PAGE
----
The Biggest Game Awards 2019 Snubs and Surprises: Disco Elysium and Outer Wilds Miss Out

The Biggest Game Awards 2019 Snubs and Surprises: Disco Elysium and Outer Wilds Miss Out

Some indie darlings are up for smaller awards, but not the major one.

The nominees for The Game Awards 2019 are out, and there are plenty of games you'd likely to expect to see on the list. There are, however, a few notable exceptions already being talked about on social media. Several games with lauded critical reception didn't make the cut, so we thought it best to honor them while also noting the surprising nominations we were happy to see.

Just like any other awards show, The Game Awards has a finite limit to nominations, so it's obvious that at some point, cuts would need to be made. These are also an aggregate; part of a voting process where a readily available list of many outlets—ours included—nominated their choices for each category. (In some cases, a site might abstain; for example, we didn't nominate any esports candidates, if only so our internal chat didn't have to listen to me rave about Arslan Ash's incredible year in Tekken.)

Also, there is a cutoff date for nominations, so if you're wondering where Star Wars or Pokemon is, there's your answer. The last notable game to hit before the deadline, best as I can tell, was Death Stranding, which managed to secure a pretty sizable number of nominations.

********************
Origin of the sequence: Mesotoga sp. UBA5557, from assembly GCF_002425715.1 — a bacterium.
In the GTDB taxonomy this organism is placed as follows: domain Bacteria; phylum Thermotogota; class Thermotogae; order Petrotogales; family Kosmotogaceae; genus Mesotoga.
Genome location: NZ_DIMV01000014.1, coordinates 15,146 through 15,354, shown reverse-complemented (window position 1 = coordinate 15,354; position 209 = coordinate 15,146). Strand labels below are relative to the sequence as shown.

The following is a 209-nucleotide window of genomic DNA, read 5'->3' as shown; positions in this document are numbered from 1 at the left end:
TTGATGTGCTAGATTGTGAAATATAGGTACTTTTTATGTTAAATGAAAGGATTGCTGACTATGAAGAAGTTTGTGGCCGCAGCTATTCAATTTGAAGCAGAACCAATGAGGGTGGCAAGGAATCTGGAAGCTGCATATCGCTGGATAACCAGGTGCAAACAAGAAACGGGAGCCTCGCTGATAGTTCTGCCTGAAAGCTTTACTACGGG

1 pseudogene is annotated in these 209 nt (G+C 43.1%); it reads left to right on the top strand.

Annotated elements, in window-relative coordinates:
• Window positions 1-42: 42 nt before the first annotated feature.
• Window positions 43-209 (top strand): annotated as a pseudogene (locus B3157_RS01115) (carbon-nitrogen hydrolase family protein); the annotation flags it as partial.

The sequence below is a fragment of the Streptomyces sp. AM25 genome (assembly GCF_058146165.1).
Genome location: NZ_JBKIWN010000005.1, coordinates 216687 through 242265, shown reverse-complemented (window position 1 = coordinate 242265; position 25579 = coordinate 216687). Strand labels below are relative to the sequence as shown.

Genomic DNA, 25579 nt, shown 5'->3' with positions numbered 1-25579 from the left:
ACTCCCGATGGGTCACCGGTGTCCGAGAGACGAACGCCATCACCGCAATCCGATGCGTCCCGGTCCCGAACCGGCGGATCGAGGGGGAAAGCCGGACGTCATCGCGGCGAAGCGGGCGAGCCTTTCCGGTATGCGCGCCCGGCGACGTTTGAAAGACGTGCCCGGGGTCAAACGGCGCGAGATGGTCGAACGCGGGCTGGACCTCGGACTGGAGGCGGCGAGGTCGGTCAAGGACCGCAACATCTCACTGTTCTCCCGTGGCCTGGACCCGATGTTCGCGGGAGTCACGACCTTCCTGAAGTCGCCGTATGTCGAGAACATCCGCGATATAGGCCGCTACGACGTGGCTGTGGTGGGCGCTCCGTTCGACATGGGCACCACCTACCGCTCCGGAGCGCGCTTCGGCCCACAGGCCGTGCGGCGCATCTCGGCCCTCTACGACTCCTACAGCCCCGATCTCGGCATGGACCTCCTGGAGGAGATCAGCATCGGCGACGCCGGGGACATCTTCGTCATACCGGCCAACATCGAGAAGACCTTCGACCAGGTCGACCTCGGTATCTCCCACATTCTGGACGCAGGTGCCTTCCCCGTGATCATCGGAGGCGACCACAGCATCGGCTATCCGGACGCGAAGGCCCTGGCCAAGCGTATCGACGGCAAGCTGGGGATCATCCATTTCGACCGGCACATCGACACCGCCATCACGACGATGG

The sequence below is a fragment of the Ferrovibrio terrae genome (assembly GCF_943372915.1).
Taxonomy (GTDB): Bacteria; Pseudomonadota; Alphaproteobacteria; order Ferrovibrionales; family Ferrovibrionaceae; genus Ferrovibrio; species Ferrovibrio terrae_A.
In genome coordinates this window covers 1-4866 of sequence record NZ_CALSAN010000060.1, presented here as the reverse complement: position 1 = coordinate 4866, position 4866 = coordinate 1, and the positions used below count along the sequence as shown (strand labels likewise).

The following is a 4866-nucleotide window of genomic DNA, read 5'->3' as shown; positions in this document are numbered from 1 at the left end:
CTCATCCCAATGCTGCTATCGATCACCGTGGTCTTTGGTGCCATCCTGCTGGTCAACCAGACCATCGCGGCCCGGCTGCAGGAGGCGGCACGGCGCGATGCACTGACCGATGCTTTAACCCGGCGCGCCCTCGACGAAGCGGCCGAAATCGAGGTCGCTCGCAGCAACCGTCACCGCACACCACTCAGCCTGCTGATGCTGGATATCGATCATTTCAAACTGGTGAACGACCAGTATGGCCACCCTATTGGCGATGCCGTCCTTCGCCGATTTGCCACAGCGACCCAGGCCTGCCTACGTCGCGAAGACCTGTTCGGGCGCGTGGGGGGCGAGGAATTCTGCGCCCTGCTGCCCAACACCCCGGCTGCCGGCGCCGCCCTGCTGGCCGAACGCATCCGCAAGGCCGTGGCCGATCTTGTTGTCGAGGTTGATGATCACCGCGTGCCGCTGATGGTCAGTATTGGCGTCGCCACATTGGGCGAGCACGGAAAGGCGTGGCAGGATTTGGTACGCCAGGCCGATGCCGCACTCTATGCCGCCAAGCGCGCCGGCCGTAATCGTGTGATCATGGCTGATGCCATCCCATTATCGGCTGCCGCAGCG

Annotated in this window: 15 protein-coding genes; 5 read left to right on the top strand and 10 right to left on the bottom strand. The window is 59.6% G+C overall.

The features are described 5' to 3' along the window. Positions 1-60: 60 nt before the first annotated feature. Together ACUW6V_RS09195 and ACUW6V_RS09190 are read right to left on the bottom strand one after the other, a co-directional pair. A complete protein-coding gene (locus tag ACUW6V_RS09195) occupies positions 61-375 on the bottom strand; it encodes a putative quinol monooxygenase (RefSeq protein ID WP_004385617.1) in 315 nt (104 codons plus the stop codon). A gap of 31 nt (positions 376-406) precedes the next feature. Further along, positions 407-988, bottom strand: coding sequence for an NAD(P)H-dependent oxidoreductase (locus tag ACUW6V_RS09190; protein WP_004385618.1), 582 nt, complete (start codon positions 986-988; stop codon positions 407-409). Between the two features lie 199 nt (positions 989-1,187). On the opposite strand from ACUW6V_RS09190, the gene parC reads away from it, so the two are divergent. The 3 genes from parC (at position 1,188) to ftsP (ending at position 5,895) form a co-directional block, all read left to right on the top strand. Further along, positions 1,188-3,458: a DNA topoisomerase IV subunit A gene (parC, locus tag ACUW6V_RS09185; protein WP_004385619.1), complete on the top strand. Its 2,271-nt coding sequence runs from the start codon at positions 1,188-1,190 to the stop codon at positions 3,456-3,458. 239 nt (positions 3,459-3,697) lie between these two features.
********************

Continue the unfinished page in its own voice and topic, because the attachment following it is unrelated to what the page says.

After conferring with the USG team, here are some of our biggest snubs and surprises from this year's list of nominees:

The Big Surprise: Outer Wilds Doesn't Make Game of the Year Cut

What's probably the most surprising is Mobius Digital's indie spacefaring adventure missing out on the hunt for the biggest trophy of the night. While Outer Wilds will be in contention for other awards, you would've figured its critical success would've made it the underdog candidate.

Snub: Disco Elysium and Three Houses Also Miss Out

Fire Emblem's stellar debut on the Nintendo Switch and ZA/UM's densely compact detective story also missed out, snubbed in favor of The Outer Worlds. It's an odd choice by voters, to be sure. While Obsidian's capitalism-in-space RPG is a solid game, its proximity to Disco Elysium's launch resulted in a lot of comparisons that didn't go in Obsidian's favor.

Surprise: A Deafening Sweep for Death Stranding

I'm not all that surprised by Control racking up so many nominations, considering it seems like it could be Remedy's finest game yet. The surfeit of nominations for Death Stranding, though, has raised some eyebrows. Maybe its review embargo and launch being so close to the cutoff date assisted it, but I wouldn't have expected such a divisive game to sweep up so many nominations.

Surprise, and a Snub: Some Indie Love After All

I do want to recognize the surprisingly solid wealth of indie games on the nominee list, though. Usually, one or two standouts run the table, but this year, smaller games and teams have much more prominent placing. The aforementioned projects aside, Asobo was recognized for its storytelling in A Plague Tale: Innocence, Simogo for its art and music in Sayonara Wild Hearts, and the Games for Impact section has a few small gems like Gris and Kind Words. Special shoutouts to Wargroove, which got a nod in the strategy game section.